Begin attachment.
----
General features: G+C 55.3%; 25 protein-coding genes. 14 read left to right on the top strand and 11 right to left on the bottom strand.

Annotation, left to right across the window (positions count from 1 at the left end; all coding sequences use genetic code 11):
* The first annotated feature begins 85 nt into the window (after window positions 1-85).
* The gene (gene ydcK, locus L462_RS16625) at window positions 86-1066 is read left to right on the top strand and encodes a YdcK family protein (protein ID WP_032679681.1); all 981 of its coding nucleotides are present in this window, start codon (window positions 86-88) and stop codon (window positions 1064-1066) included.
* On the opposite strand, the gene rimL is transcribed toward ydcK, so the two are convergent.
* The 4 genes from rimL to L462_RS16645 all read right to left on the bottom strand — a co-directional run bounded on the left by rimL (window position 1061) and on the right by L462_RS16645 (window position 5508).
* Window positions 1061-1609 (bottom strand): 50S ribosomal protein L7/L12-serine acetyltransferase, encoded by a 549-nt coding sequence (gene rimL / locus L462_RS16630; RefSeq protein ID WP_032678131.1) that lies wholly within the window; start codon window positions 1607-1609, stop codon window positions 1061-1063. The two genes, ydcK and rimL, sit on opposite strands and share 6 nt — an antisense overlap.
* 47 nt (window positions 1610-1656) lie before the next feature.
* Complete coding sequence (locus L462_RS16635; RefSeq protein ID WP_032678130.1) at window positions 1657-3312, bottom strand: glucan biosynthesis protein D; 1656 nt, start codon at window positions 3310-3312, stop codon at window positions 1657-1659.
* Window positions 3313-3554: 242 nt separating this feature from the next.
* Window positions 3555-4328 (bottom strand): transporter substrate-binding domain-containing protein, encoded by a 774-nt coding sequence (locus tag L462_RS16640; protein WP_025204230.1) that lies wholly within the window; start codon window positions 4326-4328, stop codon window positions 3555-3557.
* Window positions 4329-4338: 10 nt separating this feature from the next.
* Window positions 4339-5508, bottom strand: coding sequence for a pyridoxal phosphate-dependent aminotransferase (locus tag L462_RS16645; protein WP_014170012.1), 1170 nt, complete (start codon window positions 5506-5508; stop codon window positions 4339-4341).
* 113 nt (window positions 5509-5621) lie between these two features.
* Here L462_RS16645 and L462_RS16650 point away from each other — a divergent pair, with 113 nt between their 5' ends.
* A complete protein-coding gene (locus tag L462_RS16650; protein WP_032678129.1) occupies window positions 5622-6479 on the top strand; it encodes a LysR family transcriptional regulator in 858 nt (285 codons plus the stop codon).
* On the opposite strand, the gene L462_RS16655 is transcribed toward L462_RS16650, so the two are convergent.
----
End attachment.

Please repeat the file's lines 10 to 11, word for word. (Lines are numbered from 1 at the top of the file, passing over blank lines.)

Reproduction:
* Window positions 3313-3554: 242 nt separating this feature from the next.
* Window positions 3555-4328 (bottom strand): transporter substrate-binding domain-containing protein, encoded by a 774-nt coding sequence (locus tag L462_RS16640; protein WP_025204230.1) that lies wholly within the window; start codon window positions 4326-4328, stop codon window positions 3555-3557.